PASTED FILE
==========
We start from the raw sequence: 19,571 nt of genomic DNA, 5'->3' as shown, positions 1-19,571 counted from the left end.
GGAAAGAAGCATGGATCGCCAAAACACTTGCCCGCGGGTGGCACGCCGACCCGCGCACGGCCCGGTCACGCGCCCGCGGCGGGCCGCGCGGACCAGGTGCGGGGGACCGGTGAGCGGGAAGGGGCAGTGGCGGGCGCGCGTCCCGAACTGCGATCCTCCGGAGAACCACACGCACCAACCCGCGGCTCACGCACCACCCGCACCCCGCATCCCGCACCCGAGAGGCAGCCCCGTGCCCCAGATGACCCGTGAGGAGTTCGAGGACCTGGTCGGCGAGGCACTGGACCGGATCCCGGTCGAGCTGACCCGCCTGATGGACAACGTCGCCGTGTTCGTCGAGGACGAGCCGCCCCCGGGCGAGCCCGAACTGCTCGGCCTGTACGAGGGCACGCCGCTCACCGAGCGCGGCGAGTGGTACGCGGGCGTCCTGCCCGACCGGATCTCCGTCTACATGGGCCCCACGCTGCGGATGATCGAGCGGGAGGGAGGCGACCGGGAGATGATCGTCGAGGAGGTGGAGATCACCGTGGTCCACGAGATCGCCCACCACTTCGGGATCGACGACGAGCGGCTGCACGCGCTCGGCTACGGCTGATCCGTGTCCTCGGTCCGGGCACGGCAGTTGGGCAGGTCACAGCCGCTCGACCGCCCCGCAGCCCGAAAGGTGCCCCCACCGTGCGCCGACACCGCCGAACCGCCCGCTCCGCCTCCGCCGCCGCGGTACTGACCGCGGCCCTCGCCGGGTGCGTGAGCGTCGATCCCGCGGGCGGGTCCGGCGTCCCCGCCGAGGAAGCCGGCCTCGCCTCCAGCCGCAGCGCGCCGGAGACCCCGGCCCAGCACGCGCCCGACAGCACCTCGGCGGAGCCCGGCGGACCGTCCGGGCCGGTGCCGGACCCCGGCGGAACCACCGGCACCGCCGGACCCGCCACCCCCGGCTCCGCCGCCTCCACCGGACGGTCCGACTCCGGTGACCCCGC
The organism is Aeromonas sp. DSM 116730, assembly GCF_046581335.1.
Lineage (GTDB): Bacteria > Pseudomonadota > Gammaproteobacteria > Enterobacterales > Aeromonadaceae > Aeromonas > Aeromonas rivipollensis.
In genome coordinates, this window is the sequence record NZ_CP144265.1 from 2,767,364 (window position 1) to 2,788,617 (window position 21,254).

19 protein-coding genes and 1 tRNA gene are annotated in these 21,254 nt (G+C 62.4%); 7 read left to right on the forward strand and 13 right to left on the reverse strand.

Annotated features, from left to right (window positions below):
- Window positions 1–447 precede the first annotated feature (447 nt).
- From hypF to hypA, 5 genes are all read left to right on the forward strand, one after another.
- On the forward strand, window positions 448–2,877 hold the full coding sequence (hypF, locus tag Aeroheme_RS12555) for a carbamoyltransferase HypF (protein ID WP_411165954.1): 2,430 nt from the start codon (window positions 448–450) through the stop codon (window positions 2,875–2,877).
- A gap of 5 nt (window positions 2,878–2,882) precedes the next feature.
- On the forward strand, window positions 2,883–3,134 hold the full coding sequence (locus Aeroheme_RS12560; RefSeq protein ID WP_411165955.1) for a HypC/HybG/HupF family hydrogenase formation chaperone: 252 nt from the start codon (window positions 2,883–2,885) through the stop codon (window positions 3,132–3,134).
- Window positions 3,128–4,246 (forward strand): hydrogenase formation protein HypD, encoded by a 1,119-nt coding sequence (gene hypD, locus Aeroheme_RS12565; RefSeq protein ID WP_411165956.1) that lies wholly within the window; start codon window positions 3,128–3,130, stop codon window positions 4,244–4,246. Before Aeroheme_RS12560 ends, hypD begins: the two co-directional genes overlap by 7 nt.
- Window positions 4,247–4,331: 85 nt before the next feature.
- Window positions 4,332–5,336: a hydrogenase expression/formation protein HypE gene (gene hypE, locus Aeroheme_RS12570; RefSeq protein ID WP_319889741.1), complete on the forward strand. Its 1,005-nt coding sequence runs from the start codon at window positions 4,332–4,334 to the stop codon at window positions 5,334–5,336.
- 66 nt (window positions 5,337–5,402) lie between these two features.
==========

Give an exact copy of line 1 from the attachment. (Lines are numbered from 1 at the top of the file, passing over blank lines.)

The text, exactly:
We start from the raw sequence: 19,571 nt of genomic DNA, 5'->3' as shown, positions 1-19,571 counted from the left end.